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Understanding Tea Party fervor

Brittney M. Walker | 10/20/2010, 5 p.m.

Since President Barack Obama took the oath of office in 2009, an interesting faction of political rioters called the Tea Party ("tea" standing for taxed enough already) began making a ruckus.

Some would call this group another conservative movement attempting to break down Obama's policies, and others would say the group has the right idea. However, the Tea Party has also been labeled racist lobbyists, due to some of the group's outspoken representatives who spew nasty rhetoric.

In response, the Tea Party has attempted to do some damage control and denounce racism. But many are not convinced.

What is the Tea Party? The group seems to have spontaneously appeared in politics, and bum rushed the nation before people had the chance to catch up to their ideals. According to TeaParty.org, the group's core values include the belief that immigration is bad; English should be a key language requirement; a stronger military is essential; smaller government and fewer personal and business taxes; bail-out and stimulus plans are illegal; average citizens should have access to political offices; and the national budget needs to be balanced.

The name of the group was taken from the Boston Tea Party of 1773. The party began to emerge in April of 2009, when Center for the Neural Basis of Cognition editor, Rick Santelli told the public how he really felt about the direction of the country over national and international airwaves. Targeting the current administration's methods of addressing the mortgage crisis, Santelli proclaimed that, "the government is promoting bad behavior." Then he added, "It's time for another Tea Party." And the rest is history.

Members and supporters staged anti-tax protests across the country, and since its initial wave of rallies, the group has attracted thousands of conservatives and fed-up Democrats. Sarah Palin has been a popular face of the party for some time, speaking at various rallies across the country, gaining the support of mostly White "well-to-do" Republicans.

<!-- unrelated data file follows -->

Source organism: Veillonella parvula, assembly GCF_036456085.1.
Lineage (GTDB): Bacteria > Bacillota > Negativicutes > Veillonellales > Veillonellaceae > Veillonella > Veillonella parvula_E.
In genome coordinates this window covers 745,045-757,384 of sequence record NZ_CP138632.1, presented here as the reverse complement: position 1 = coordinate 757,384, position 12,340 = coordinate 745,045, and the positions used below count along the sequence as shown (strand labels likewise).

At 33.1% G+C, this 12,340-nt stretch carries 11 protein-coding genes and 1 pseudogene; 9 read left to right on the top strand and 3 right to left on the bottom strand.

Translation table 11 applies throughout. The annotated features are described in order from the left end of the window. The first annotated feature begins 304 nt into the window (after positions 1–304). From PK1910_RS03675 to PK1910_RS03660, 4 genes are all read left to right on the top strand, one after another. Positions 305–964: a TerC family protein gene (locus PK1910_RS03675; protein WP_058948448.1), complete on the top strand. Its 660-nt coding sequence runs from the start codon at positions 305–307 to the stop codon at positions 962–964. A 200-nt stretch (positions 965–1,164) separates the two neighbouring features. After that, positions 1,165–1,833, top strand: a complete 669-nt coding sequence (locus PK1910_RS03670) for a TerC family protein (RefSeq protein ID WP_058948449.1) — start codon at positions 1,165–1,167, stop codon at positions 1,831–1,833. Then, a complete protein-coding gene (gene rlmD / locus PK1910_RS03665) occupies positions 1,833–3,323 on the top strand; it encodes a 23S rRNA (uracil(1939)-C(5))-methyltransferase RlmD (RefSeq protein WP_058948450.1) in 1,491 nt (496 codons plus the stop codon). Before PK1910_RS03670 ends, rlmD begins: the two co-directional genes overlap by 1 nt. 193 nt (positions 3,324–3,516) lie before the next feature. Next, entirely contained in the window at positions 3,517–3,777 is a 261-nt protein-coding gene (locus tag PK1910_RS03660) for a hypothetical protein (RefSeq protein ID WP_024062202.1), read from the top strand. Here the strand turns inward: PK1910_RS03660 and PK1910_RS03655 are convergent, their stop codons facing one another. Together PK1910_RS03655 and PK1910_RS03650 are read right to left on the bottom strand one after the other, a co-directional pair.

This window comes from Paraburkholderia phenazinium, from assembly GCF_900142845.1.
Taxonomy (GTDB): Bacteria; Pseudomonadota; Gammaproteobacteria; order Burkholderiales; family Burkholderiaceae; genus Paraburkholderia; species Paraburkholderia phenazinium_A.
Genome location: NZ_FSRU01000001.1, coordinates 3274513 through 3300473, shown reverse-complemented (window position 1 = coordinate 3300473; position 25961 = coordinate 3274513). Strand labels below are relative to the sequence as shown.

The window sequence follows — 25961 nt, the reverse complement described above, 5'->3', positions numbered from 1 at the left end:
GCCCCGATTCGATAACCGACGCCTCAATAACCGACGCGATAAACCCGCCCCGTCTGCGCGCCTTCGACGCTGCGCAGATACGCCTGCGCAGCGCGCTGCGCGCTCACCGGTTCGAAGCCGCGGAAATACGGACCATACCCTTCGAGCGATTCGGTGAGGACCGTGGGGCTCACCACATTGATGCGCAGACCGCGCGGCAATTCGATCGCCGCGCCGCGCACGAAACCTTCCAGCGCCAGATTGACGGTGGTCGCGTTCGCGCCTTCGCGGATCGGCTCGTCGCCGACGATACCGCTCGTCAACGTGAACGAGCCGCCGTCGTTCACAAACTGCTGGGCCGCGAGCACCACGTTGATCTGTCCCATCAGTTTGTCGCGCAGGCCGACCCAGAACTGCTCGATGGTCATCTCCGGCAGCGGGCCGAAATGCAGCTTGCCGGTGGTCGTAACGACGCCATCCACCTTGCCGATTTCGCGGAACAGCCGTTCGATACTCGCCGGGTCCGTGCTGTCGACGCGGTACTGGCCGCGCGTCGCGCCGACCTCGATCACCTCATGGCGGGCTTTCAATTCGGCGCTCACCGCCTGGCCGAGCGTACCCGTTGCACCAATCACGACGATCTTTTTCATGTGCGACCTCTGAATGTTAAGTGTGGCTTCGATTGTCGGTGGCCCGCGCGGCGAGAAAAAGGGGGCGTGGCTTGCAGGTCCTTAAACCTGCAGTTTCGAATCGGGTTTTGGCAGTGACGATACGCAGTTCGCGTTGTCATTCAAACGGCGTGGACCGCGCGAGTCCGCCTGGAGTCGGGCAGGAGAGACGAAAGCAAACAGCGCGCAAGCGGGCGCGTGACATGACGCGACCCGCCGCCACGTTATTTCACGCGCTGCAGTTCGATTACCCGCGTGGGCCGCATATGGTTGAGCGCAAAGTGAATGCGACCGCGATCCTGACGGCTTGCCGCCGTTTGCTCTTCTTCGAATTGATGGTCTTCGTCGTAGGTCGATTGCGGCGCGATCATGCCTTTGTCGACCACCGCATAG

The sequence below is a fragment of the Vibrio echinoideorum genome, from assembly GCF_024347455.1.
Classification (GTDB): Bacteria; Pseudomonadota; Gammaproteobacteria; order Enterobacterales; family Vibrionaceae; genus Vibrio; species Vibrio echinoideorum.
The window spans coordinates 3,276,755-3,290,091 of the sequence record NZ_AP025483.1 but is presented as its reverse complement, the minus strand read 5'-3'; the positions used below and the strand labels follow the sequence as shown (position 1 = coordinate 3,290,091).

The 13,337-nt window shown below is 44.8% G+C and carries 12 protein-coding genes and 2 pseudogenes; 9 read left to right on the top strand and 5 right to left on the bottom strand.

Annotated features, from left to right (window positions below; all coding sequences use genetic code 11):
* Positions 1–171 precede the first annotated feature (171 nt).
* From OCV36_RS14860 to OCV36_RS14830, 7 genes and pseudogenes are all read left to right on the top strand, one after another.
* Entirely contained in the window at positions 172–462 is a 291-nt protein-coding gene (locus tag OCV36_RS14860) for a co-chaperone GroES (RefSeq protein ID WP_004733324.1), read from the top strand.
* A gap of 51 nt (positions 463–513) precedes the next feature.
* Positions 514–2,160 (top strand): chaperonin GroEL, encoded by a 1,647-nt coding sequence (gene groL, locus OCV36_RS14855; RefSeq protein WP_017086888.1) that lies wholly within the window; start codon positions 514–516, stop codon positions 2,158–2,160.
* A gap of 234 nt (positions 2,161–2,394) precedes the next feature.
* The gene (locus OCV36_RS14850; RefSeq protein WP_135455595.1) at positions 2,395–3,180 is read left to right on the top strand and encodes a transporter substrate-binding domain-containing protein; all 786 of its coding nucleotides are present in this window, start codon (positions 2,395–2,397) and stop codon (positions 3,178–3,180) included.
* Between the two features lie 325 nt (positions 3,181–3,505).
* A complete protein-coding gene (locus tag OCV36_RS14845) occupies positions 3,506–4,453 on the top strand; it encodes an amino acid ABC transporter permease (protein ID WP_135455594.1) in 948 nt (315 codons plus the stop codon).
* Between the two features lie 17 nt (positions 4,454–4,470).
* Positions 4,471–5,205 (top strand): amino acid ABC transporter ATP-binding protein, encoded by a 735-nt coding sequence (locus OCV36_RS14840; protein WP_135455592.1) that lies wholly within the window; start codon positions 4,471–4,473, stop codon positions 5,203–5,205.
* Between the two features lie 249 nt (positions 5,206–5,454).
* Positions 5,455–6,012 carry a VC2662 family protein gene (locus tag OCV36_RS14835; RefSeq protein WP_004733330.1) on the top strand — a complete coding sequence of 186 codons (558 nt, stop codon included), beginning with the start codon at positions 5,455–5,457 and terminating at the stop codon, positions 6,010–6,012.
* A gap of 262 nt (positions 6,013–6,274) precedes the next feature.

Many political analysts claim Partiers tend to be more conservative than your typical Republican. However the party promised to purge the conservative front of leaders it deems too liberal.

While an overwhelming number of Americans are dissatisfied with the (a July Gallup poll found that 76 percent of American are dissatisfied with the direction of the country) way things are going in the country today, leaders of the movement are uniting "angry" conservatives (and others who are just unhappy) to block the Democratic agenda on the economy, environment and health care.

Speaking of Obama, Tea Party ralliers tend to be quite unhappy with the president, and their grief is certainly apparent in their signs and banners (take a look at our collage of photos of Tea Party protesters).

Despite what appears to be a peaceful protest of anti-Obama American citizens, a few vocal members have left a bad taste in the mouths of liberals, who claim the party is racist.

This year, the National Association for the Advancement of Colored People (NAACP), has been an adamant advocate against the Party's seemingly racist elements, despite the civil right organization's support for Tea Party members.